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General News of Thursday, 23 July 2015

Source: Cameroon Tribune

Over 400 street children back in school

The project by the Ministry of Social Affairs has also seen over 500 children returned to their families in Yaounde and Douala.

Government has taken the growing problem of street children head-on by carrying out a pilot project in the cities of Yaounde and Douala to help identify and return them home.

Speaking at the Mvog-Betsi Zoo-botanic Garden in Yaounde on Wednesday, July 22, 2015, at the start of a three-day workshop to evaluate the project, the Coordinator, Bayomock Luc André, said over 1,900 street children have been identified in the two cities since 2008.

Of the number, 560 have been returned to their families while over 400 are back in school, with many performing well. According to Catherine Bakang Mbock, the Minister of Social Affairs, who opened the workshop, the problem of street children is recurrent.

The just-ended project that began in March 2008 set out among others to see how families can help in stemming the challenge. She acknowledged that street children have great potentials, thus the urgent need to put an end to their plight.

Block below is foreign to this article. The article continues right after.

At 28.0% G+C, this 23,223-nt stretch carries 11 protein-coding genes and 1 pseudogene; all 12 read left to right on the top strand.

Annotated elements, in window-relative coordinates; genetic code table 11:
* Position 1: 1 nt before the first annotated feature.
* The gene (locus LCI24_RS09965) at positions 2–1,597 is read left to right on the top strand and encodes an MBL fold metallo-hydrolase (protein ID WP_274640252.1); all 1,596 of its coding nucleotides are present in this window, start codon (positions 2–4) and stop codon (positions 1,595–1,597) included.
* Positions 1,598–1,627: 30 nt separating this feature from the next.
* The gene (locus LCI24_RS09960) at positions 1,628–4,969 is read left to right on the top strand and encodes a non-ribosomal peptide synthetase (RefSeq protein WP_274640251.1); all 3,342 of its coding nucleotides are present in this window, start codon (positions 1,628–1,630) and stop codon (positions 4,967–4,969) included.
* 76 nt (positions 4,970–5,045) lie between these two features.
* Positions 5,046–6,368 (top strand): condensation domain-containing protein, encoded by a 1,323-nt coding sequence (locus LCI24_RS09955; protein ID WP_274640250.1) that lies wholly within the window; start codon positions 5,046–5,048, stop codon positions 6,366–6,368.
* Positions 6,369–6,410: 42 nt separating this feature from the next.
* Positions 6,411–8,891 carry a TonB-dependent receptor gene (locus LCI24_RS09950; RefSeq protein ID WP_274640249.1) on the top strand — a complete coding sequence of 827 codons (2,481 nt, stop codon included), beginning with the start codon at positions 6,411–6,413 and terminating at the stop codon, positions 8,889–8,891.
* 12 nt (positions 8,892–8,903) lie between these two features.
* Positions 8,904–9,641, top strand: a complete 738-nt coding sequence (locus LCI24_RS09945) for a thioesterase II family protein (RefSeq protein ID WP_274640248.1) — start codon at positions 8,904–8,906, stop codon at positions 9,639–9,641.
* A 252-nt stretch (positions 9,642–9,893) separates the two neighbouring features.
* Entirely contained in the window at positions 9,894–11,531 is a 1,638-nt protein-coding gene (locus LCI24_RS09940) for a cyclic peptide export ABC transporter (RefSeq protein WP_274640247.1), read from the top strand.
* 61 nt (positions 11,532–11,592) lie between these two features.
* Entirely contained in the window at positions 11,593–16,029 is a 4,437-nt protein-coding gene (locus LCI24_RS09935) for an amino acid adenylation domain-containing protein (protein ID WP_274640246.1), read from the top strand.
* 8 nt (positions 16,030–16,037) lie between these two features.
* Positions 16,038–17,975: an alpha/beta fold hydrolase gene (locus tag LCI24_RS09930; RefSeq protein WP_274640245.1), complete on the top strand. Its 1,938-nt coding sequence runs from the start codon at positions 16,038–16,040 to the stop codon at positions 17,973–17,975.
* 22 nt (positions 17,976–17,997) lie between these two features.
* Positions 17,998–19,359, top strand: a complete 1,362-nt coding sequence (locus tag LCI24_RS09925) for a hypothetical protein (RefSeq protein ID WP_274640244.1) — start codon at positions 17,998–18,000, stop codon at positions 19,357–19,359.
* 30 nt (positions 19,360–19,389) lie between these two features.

Cameroon’s policy on street children, the Minister explained, focuses on four core areas viz psycho-social care, developing an information system on the children, rehabilitating child re-education centres and mobilising the international community to assist them.

The problem, Catherine Bakang Mbock insisted, was not limited to Cameroon, as a 2000 report by UNICEF indicated that there were 10 million street children in Africa in 1998. It is for this reason that tackling the problem entails the involvement of various cross-cutting stakeholders, she explained.

Government has therefore engaged the assistance of the National Civic Service Agency for Participation in Development to train the children returned home, while the National Employment Fund is offering them funding and training in various skills, Bayomock Luc André disclosed.

The Coordinator of the Project to Stem the Problem of Street Children however admitted that relations with Civil Society Organisations, CSOs, assisting street children were not good.

Bayomock Luc explained CSOs tend to prefer to see the children remaining in the streets so that they can continue to get funding and offer them handouts from time to time.

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